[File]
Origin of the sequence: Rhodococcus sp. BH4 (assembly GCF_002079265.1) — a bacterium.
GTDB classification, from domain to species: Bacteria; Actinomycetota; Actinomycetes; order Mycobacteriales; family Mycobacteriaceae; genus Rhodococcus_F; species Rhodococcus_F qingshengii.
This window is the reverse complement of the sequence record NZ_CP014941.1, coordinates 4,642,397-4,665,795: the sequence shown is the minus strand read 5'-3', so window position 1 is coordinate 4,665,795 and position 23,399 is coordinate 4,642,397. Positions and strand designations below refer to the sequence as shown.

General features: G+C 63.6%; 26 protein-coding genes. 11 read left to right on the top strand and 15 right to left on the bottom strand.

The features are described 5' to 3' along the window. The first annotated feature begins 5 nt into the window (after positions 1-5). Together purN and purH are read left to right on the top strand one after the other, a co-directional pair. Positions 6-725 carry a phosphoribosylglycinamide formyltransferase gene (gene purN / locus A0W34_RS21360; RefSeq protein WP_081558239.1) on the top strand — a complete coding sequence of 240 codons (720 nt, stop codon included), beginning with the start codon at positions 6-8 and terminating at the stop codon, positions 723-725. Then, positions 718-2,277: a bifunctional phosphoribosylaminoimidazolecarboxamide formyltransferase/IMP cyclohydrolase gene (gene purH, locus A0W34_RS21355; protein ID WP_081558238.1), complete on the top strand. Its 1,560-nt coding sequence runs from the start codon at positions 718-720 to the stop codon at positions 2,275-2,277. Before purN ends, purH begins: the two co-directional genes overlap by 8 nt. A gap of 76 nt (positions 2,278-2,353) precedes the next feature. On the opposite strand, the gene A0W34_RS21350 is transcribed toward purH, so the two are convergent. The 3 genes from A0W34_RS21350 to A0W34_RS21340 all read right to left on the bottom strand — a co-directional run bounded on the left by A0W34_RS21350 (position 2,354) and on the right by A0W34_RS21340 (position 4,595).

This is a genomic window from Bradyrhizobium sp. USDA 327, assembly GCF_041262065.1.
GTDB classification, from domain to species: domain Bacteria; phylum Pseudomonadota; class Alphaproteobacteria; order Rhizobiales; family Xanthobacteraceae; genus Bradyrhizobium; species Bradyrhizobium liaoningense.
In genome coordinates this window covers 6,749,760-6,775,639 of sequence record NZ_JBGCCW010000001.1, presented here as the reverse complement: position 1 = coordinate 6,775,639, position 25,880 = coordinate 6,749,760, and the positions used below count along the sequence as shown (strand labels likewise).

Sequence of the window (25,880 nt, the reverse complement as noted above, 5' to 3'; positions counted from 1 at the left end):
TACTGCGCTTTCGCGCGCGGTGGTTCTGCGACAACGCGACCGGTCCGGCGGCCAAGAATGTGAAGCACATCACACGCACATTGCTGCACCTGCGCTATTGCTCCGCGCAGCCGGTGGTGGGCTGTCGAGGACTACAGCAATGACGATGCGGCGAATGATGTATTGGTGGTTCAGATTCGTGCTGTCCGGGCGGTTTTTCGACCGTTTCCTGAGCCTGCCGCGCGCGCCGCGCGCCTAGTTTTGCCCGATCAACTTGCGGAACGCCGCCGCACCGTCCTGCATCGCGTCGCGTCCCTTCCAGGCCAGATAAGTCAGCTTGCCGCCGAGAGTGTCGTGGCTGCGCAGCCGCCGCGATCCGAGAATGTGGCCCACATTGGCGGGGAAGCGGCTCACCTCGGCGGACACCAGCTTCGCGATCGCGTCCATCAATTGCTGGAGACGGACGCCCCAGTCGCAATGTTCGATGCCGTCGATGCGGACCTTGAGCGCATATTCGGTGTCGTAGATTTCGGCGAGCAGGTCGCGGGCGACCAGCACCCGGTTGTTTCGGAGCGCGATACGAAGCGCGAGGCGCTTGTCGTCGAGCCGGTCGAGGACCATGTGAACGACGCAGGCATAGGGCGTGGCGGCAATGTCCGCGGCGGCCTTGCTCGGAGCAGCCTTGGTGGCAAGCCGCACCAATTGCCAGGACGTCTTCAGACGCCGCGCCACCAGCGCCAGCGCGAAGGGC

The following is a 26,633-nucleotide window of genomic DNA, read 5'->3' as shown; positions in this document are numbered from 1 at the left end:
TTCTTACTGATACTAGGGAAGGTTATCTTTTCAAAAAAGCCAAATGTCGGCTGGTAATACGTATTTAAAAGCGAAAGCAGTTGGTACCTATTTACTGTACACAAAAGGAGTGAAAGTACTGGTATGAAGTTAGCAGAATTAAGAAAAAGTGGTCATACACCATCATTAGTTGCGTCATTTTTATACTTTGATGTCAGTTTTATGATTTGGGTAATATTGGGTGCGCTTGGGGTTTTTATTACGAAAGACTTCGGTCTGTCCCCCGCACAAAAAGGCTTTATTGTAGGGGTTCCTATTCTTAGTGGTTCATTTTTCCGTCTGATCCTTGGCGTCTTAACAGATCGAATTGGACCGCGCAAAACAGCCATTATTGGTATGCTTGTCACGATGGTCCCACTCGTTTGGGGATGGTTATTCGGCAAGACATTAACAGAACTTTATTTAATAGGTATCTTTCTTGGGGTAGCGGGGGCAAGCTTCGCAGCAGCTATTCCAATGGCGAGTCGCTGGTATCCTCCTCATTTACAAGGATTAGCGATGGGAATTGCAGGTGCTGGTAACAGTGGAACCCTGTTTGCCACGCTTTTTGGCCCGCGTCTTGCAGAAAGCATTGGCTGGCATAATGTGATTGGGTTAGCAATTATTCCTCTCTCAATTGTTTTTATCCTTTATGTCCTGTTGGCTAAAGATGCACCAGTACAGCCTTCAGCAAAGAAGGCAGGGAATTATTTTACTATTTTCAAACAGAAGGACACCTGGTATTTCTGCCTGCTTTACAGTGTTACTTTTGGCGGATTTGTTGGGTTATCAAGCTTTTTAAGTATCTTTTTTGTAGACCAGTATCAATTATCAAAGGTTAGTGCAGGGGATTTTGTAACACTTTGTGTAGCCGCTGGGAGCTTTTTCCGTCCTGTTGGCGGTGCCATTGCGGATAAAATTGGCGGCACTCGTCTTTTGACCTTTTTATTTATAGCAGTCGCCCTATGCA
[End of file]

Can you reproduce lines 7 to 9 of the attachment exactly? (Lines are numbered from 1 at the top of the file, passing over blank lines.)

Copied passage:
GTDB classification, from domain to species: domain Bacteria; phylum Pseudomonadota; class Alphaproteobacteria; order Rhizobiales; family Xanthobacteraceae; genus Bradyrhizobium; species Bradyrhizobium liaoningense.
In genome coordinates this window covers 6,749,760-6,775,639 of sequence record NZ_JBGCCW010000001.1, presented here as the reverse complement: position 1 = coordinate 6,775,639, position 25,880 = coordinate 6,749,760, and the positions used below count along the sequence as shown (strand labels likewise).

Sequence of the window (25,880 nt, the reverse complement as noted above, 5' to 3'; positions counted from 1 at the left end):